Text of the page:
At the core of a story’s message is a very simple issue – whether the author is telling us it is better to be like the main character or not. This is usually thought of as the moral of the story and is proven to the readers or audience by how the main character fares after making a choice or taking a leap of faith at the climax.
For characters like Scrooge in A Christmas Carol, the message is that it is better to change one’s attitude toward others and adopt a new way of thinking. If you do, things will work out better. But for other characters, such as in Field of Dreams or Rocky, the message is to stick by your beliefs because that’s the only way to solve your problems.
Sometimes change is good, as with Scrooge. But imagine if Ray had given up on building the ball field or Rocky Balboa had determined there was no way to win and he shouldn’t continue to try.
Stories can be written about characters who change or about characters who don’t. That’s the first part of the message. The second part is what happens to the character in the end as a result of their choice to change or not.
This results in four possibilities:
- The main character changes and things work out for the better.
- The main character changes and things work out for the worse.
- The main character remains steadfast and things work out for the better.
- The main character remains steadfast and things work out for the worse.
Each of the four combinations provides a different kind of message about changing or sticking to your beliefs. So far, so good. But now you need to get that message across to your readers or audience.
The first part of conveying your message is to be clear about the nature of the human quality or thought pattern that your moral is about. That aspect of your main character that defines him, just as Scrooge’s lack of concern for his fellow man is the issue at the heart of him. How you do this can be subtle or straight out, but by the time the moment of choice is upon your main character, your audience or reader needs to absolutely and with total clarity know what that issue is or your message will be unclear.
The second part of conveying your message is to show that as a result of his or her choice, your main character is better off or worse off than they were. This element of your message has two components:
- Did they achieve the goal?
- Are they in an emotionally better place than they were.
For example, suppose you have a story in which a character changes his beliefs, achieves the goal, and is elated. That’s fine, and the message is that whatever his issue was, it was good he changed his point of view. But change is not always good, so in another story a character might change his beliefs, still achieve the goal, but be miserable in the end because he hadn’t resolved his anguish or he had to take on an emotional burden to accomplish his quest. For example, in Avengers: Infinity War, the villain Thanos has to kill the person he loves the most to accomplish his goal, and this leaves him logistically satisfied yet emotionally devastated.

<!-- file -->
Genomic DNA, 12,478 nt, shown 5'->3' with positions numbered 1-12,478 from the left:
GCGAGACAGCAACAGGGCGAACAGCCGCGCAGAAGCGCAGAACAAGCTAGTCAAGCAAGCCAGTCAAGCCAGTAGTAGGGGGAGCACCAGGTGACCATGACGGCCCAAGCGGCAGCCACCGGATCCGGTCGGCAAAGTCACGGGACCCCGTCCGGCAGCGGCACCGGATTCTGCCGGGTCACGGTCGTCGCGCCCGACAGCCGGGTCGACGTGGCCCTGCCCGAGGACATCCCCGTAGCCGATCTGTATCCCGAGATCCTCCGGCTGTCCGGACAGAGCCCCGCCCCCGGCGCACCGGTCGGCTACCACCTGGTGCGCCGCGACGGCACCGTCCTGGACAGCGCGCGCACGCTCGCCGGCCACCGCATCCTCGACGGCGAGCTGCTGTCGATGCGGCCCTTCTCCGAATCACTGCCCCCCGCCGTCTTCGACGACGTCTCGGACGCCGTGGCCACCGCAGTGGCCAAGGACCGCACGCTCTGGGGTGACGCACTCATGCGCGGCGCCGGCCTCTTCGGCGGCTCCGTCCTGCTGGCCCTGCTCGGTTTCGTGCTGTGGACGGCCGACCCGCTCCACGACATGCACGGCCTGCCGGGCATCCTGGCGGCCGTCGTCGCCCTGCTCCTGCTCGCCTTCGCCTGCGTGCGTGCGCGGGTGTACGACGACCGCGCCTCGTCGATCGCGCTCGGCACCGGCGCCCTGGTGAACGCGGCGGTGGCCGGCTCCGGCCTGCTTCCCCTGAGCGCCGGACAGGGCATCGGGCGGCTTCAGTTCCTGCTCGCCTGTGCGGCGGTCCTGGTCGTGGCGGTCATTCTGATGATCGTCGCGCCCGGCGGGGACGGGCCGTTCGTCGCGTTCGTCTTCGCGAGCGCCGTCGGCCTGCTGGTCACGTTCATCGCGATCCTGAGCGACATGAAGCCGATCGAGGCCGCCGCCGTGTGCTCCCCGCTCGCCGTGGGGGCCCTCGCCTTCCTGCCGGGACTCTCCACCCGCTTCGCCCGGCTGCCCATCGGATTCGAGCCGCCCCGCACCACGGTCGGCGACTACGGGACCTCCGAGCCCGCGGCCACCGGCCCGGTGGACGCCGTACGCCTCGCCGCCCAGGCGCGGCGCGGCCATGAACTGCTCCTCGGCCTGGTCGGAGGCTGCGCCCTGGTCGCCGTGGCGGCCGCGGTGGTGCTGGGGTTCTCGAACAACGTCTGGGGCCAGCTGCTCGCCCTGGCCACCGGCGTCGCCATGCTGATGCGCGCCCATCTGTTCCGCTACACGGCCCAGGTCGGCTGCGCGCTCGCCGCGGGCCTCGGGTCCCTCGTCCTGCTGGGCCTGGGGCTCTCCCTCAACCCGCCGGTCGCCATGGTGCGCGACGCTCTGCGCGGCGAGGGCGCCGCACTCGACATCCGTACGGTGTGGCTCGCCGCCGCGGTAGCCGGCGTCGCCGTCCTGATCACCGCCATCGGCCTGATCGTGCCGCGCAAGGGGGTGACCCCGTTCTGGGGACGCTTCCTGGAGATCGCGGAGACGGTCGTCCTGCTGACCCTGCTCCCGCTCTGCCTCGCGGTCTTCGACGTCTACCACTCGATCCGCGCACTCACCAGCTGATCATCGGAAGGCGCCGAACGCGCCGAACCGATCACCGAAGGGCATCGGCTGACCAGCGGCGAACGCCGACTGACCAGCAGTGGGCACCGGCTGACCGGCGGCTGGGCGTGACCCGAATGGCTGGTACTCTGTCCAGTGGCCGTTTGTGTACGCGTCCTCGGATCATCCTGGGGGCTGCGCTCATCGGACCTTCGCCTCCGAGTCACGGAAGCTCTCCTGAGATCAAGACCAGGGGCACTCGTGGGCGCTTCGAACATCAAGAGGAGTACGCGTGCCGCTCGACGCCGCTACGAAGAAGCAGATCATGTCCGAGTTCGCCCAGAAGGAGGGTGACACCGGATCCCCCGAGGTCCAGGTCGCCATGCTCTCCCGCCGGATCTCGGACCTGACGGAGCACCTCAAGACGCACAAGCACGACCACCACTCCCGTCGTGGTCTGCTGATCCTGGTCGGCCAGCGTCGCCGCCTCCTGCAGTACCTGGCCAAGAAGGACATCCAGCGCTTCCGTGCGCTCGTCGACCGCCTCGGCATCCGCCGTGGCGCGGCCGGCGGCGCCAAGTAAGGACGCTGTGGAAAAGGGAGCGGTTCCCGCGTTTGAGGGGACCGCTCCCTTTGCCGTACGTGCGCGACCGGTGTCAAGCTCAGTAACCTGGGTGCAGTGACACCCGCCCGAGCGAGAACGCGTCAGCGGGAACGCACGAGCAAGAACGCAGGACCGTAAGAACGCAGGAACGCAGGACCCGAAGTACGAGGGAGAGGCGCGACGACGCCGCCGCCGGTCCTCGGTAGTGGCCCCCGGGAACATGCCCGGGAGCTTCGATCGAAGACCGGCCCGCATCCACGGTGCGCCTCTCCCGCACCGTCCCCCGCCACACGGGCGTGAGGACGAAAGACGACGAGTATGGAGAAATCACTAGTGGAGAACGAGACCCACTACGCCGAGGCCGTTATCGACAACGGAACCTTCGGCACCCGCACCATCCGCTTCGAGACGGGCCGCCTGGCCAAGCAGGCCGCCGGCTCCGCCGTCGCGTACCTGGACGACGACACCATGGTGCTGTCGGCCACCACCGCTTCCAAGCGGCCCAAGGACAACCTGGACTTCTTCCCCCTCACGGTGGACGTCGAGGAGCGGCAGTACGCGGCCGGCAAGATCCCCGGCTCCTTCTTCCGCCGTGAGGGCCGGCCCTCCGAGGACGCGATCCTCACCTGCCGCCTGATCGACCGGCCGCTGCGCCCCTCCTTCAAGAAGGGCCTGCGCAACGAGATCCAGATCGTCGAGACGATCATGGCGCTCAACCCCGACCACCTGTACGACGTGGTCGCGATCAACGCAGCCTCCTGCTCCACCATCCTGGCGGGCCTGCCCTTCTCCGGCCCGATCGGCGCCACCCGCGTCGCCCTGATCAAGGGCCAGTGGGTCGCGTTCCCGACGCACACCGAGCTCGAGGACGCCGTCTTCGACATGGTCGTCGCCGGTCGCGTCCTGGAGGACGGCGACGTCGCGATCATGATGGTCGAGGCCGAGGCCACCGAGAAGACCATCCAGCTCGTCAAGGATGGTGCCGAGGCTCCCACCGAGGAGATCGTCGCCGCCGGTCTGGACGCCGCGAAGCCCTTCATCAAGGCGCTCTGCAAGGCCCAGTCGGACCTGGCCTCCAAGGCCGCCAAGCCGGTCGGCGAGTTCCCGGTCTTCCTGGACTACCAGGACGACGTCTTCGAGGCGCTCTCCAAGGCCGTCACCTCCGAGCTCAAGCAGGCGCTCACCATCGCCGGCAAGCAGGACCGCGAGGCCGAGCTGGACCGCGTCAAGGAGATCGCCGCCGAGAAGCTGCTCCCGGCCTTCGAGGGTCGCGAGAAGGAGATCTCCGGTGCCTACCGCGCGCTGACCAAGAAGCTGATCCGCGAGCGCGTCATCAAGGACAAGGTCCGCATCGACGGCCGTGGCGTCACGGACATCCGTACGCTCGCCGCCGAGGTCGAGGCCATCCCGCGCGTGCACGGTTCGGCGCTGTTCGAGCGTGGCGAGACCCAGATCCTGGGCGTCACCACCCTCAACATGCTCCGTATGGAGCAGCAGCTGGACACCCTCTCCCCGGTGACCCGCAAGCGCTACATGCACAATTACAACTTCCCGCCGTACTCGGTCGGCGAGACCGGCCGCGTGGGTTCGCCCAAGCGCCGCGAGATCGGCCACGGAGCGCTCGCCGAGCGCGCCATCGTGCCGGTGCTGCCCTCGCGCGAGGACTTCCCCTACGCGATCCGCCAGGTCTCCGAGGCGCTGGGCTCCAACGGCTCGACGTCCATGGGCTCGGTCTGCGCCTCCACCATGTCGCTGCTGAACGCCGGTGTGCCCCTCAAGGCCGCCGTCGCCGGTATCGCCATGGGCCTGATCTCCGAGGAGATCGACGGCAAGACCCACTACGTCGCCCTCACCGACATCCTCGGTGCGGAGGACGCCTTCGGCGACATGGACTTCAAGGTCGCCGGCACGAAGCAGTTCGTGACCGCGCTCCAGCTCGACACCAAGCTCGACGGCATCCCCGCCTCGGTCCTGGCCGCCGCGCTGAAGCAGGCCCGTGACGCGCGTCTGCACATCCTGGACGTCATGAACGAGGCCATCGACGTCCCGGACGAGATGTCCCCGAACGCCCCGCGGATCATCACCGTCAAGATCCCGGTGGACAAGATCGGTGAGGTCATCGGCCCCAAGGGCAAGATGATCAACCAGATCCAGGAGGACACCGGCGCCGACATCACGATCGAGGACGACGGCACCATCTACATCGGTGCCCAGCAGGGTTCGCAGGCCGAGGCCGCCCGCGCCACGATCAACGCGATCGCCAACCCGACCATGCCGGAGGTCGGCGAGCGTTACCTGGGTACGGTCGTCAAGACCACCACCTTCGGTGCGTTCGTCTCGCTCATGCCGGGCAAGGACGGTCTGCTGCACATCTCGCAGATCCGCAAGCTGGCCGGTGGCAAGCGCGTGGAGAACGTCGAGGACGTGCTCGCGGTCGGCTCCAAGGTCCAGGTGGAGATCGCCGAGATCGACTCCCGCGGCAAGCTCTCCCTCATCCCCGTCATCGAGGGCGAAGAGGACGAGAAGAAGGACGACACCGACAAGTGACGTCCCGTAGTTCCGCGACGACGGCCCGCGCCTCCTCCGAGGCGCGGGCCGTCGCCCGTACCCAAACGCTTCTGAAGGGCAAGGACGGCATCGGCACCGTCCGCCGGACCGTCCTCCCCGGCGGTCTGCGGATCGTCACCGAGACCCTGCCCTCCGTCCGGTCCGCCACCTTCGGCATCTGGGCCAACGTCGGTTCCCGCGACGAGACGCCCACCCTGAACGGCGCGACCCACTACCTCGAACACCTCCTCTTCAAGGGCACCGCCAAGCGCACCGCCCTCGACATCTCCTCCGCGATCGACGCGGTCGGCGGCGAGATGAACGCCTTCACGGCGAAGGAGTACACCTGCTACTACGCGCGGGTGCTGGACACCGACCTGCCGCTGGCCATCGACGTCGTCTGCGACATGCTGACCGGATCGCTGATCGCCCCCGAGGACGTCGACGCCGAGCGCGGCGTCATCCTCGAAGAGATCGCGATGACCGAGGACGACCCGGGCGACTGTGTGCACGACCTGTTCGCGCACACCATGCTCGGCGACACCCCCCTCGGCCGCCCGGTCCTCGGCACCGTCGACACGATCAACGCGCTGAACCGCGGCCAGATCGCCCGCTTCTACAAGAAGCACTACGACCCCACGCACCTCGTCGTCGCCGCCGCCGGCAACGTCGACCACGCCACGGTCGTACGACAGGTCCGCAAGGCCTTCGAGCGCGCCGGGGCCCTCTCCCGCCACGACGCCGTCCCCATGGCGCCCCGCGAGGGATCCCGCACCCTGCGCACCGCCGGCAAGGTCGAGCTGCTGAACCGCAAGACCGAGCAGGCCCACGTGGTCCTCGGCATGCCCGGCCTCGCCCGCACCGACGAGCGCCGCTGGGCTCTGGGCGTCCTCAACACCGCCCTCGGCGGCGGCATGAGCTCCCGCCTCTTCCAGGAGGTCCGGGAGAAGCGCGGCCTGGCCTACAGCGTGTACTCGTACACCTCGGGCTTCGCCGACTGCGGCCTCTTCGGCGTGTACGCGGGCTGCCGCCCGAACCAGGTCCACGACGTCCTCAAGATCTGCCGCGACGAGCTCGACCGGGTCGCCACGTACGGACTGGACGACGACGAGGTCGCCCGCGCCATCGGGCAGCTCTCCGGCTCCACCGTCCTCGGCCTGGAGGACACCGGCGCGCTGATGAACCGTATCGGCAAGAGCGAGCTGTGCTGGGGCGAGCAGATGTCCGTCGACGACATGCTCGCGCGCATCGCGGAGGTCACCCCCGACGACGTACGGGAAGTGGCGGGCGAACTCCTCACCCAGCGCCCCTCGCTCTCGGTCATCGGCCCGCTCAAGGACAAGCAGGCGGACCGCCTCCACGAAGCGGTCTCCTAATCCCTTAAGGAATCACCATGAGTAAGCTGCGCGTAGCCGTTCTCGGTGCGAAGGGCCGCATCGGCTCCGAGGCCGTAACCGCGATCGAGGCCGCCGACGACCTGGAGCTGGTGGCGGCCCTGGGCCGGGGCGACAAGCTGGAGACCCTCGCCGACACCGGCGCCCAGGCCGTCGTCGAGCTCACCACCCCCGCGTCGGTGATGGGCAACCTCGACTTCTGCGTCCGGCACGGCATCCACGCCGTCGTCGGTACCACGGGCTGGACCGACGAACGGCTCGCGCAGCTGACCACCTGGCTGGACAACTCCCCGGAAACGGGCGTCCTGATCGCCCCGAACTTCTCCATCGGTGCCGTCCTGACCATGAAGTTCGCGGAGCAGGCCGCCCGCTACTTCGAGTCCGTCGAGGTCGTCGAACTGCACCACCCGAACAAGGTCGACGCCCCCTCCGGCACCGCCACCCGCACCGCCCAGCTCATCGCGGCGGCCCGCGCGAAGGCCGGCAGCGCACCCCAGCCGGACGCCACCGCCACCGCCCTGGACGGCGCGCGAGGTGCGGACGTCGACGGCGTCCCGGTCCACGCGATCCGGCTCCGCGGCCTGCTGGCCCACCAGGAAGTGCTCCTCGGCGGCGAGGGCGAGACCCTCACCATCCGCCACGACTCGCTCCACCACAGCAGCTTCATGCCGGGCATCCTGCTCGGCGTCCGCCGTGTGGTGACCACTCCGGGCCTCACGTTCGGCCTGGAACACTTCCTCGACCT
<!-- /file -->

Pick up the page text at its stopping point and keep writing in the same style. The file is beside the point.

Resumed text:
On the opposite side, a character might remain steadfast in his beliefs, fail in the goal but find personal salvation or true happiness in the end. Or a character might remain steadfast, succeed in the goal but be left personally raw. An example of this last combination can be seen in Silence of the Lambs in which Clarice Starling is successful in saving the senator’s daughter, but could not let go of the screaming lambs in her memory, as pointed out in the end by Hannibal Lecter (“Tell me, Clarice,” are the lambs still screaming?”) This is why the ending music over her graduation ceremony is so somber – she achieved the goal but could not let go of her angst.
And, of course, you can have the quintessential tragedy in which a change or a steadfast character fails and the goal and is miserable in the end, such as in Hamlet, or the penultimate feel good story in which a change or steadfast character both succeeds in the goal and find (or holds onto) great happiness, true love, etc., as in the original Star Wars movie (Episode IV)
The point here is that change, in and of itself, is neither good nor bad until you see the results of that change. And also, a character does not have to change to grow, but can grow in his or her resolve.
And finally, the ramifications don’t have to be cut and dried: all good or all bad. Rather, by treating the goal and the emotional outcome separately, you have the opportunity to temper your message with bitter sweet and sweet bitter endings as well, thereby creating a more complex message for your readers or viewers.
Melanie Anne Phillips